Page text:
Black Dove, White Raven — Elizabeth Wein

Hi there,

In this historical novel, Emilia and Teo find themselves travelling from the USA to Ethiopia to start a new life after Teo’s mother dies. However, as they grow up into teenagers in Ethiopia, war with Italy looms just over the horizon. This story chronicles what happens to these kids and their families, blood relatives or not.

(I apologise if I didn’t summarise the story very well. This is one of very few historical fiction novels I have ever read.)

I found the first quarter of the book quite dry and slow-moving. Nothing seemed to be happening and I was having trouble following the dual-perspective format of the book. I also found the format of the book confusing. it was only at the 3/4 mark of the book did I fully understand it. (Though this is just me because the very first part of the book already tells the reader what he is reading.)

I found the end of the book a little unsatisfactory. It felt completely unfinished. But the author’s note at the end explains that this was done because this story is just a snapshot of Em and Teo’s lives. I was quite fascinated by the fact that the book is based around actual historical events. It was interesting to read about a very different time and a unique landscape and culture.

It was an interesting experience overall, though I don’t know if I’m completely won over by historical fiction just yet. I think I’d much rather read about a person’s real-life experience. It just doesn’t feel the same to read a historical fiction novel.

Perhaps you guys have a different opinion. 😀


Happy reading





36 Questions That Changed My Mind About You — Vicki Grant


Hi there,

Of course I have heard of the 36 questions that can make strangers fall in love. What an interesting idea! It’s clearly very popular, as evidenced by numerous Youtube videos conducting these experiments. I was in the mood for some romance so I figured why not give this a shot?

The book had a disappointing start. I didn’t like the way the story was panning out. The characters seemed cliché: Hildy was a bumbling nerd and Paul was a brooding figure with a mysterious past. I also didn’t like the way Hildy spoke. Her rambling was intentional but it made for painful reading. As the first two or so chapters were in pure dialogue, it was also hard to differentiate between the two characters.

Thankfully, after the second chapter, it transformed from dialogue to narration. The rest of the story was pretty typical and unmemorable. Looking back on it a week later, I can’t remember the middle part of this book very well. I only bumped up my rating for this book because I found the ending sufficiently satisfying. Too often, I’d been left wondering at the end whether they’d forgotten to tie up everything. But for this book, the ending was cliché but good.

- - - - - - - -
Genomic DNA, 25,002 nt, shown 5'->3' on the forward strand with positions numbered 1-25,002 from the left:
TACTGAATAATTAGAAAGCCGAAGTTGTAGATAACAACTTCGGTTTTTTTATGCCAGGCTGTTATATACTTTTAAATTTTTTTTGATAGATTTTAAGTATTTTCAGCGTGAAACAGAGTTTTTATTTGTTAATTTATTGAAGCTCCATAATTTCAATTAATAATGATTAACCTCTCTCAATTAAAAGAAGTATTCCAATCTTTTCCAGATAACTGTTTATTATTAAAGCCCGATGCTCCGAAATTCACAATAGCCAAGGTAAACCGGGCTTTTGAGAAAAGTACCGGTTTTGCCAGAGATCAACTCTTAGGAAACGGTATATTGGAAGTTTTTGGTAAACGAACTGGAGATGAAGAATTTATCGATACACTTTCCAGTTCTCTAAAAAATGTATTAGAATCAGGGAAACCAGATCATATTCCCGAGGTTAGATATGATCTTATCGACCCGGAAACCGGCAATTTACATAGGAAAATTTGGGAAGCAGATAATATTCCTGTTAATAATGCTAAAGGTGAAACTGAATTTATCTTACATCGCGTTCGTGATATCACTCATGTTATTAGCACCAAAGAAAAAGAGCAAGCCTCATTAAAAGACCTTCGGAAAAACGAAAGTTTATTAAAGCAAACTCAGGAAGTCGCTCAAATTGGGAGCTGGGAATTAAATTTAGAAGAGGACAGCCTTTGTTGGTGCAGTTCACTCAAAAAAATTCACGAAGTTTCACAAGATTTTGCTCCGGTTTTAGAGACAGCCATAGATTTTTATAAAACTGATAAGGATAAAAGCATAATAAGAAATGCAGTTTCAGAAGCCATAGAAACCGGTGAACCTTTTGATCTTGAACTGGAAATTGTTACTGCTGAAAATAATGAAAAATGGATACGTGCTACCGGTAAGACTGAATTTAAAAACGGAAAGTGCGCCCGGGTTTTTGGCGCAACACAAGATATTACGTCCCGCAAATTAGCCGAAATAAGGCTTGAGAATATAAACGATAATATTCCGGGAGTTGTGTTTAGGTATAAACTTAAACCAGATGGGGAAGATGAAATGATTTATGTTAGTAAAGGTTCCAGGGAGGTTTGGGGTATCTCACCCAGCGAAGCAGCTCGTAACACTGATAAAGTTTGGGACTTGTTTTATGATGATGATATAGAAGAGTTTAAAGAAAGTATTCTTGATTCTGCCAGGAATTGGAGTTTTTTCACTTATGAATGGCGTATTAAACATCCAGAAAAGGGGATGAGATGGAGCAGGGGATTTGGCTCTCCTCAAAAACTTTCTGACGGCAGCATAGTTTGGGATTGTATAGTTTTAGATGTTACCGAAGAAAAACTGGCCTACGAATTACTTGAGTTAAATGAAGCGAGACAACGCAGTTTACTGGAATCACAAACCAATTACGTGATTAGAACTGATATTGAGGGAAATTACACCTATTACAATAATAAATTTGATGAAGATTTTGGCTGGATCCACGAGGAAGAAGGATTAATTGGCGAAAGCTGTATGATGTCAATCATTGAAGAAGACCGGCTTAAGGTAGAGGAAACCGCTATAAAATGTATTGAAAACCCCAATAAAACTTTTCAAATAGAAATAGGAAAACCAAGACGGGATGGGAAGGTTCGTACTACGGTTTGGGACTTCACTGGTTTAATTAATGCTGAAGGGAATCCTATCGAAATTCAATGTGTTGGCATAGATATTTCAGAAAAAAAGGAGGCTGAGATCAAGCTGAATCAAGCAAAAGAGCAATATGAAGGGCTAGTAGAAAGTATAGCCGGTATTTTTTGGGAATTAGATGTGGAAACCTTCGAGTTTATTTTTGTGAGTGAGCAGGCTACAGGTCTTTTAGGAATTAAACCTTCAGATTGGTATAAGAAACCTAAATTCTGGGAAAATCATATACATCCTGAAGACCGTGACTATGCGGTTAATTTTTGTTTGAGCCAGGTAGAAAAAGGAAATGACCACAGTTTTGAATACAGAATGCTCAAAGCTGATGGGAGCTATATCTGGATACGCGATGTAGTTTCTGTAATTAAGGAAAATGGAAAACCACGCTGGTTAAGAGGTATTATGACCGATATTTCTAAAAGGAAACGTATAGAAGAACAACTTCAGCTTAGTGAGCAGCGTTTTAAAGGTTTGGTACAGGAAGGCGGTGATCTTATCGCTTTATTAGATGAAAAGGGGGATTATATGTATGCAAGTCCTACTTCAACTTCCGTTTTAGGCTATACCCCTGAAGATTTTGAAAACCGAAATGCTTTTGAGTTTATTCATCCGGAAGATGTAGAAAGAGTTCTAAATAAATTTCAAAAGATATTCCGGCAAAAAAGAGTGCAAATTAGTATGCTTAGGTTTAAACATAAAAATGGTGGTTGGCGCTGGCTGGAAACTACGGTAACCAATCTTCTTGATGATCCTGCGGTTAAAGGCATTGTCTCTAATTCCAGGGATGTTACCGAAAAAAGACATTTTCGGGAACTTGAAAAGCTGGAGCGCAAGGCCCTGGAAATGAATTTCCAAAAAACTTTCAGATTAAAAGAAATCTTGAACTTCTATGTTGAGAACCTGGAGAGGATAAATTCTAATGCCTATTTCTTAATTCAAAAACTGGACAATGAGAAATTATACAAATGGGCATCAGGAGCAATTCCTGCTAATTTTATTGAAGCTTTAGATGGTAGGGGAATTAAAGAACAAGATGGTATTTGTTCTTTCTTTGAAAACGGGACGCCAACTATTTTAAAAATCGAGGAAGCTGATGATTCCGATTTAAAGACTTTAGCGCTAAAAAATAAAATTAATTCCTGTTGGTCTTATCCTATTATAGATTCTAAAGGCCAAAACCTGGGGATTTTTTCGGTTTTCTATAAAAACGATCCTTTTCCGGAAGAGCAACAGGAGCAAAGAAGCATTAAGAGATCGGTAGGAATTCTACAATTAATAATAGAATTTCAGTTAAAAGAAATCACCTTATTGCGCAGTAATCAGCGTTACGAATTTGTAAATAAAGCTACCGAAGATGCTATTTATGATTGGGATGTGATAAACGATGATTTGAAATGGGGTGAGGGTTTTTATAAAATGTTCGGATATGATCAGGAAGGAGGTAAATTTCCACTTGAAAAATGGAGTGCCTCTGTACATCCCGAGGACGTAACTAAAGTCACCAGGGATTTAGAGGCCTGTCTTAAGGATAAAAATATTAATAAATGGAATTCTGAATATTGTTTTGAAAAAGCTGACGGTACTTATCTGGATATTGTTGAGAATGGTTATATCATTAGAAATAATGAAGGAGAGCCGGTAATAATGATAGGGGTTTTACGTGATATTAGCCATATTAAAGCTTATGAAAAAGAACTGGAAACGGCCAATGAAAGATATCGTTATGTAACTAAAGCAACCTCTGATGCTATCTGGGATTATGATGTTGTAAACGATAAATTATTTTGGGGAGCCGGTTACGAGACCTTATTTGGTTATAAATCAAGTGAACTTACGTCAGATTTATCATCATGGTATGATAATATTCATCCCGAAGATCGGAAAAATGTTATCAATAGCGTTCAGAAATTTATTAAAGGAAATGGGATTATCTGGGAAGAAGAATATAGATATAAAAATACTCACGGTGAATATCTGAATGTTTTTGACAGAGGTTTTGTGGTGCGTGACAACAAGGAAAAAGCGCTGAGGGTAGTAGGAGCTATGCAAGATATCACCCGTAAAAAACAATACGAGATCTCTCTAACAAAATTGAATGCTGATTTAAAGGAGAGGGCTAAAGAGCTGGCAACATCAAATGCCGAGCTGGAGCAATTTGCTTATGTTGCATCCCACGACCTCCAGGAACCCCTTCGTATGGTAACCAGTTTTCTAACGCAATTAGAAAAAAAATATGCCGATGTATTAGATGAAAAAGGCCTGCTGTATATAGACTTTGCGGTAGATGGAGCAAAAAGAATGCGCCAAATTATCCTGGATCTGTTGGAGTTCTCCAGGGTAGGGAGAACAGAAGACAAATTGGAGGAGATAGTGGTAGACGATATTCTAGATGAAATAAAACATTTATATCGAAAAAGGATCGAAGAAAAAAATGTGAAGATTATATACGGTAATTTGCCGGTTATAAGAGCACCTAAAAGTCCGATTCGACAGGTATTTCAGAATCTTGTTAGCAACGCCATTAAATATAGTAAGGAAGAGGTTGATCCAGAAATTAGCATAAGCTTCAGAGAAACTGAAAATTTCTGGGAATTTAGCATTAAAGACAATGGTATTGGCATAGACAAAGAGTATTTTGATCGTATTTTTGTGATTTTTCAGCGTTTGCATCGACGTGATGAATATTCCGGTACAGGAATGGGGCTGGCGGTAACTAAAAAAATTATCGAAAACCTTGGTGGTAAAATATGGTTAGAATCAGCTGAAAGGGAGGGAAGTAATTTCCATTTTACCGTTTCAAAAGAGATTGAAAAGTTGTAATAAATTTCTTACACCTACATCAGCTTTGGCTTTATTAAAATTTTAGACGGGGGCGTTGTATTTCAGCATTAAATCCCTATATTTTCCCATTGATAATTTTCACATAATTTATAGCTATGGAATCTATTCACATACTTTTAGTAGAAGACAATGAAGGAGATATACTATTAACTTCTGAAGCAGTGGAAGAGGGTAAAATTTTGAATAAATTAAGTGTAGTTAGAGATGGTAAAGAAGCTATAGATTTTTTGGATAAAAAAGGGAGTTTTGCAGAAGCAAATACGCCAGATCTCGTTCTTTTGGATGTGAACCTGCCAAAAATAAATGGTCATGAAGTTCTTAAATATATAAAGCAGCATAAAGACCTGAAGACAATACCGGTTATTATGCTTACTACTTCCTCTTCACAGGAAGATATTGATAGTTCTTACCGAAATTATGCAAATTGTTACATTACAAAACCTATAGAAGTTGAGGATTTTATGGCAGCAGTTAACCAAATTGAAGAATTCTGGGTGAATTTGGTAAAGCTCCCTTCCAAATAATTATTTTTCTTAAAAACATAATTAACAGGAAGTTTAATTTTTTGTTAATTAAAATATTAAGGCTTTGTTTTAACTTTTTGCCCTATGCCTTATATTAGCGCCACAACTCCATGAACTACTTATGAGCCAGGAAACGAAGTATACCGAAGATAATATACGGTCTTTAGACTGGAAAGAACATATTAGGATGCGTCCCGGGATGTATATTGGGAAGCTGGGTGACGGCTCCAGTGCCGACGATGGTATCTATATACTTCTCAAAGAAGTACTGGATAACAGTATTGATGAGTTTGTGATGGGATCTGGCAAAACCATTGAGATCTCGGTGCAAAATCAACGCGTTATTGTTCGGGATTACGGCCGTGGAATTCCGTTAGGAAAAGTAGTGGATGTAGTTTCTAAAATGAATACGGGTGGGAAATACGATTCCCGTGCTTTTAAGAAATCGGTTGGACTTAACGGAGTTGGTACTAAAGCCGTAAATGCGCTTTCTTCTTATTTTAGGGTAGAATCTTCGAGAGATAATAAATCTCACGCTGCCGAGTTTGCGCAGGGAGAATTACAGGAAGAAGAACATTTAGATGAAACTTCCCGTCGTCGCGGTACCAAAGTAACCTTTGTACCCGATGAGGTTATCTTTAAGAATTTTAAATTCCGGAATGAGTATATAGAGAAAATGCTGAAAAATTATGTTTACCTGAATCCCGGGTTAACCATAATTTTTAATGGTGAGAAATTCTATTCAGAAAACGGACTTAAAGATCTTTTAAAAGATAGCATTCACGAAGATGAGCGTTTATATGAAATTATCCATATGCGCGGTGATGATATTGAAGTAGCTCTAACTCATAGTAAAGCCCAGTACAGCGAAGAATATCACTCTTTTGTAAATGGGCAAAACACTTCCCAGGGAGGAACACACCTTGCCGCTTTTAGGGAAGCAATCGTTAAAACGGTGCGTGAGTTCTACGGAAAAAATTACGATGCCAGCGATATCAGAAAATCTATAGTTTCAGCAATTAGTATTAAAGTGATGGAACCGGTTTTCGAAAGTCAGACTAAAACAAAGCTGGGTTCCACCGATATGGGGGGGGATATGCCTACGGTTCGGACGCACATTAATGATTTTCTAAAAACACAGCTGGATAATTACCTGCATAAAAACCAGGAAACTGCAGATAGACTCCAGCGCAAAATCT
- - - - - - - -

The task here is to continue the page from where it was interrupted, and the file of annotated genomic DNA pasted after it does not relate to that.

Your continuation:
I don’t know if I would recommend this book. Maybe this would appeal to younger readers. 12-16 years old might be a good age. I might just be too old for this kind of romance.


Happy reading

Birding Without Borders — Noah Stryker


Hi there,

In January of this year, I started a temp job after my ‘A’ levels at the National Parks Board. It’s a statutory board that oversees the greenery and biodiversity in Singapore. I had the privilege of working with people who were passionate about nature, biodiversity and conservation. One of the small projects that I got to help out with was a citizen science Heron Watch survey. This activity recruits locals to survey for Herons along our waterways and in our parks. As part of the preparation, my new colleagues and I got to go out to recce these sites. Along the way, we were guided by a relatively experienced birder. With the help of another new temp staffer who was also fairly familiar with local birds, I learnt so much about the local bird life that I had never noticed before.

Since then, I have been looking out for birds on my normal walks outside with family and friends. I am now able to identify our common species and am interested to find out more. I became a novice birder!

So of course I had to get my hands on this book! What a dream, to travel the world, look for birds and meet passionate locals.

The book had a slow start. The first couple of chapters were routine and pretty boring. I knew it was boring because it was real life, I can’t expect there to be hiccups at every turn for my entertainment. It didn’t help that there were very few photos. Whenever I wanted to see the bird being described, I had to look it up myself. That was pretty demanding of me though, how could they fit photos of half of the world’s species in a small book?

I also didn’t like the way some of the chapters were written at first. I found it hard to follow when Noah would talk about events but not in chronological order. The names of people and places came hard and fast so jumping around the timeline made it difficult to keep track of where in the world Noah was.

Around the 5th or 6th chapter though, the story started to pick up. The rest of the book was amazing! I really loved the subsequent stories and the way the chapters were written. They were all more or less laid out in chronological order but with a theme to each chapter. The chapters were pensive, which I really liked. I liked the reflection that went into crafting each story. It must’ve been difficult to choose what to include from a year’s worth of memories.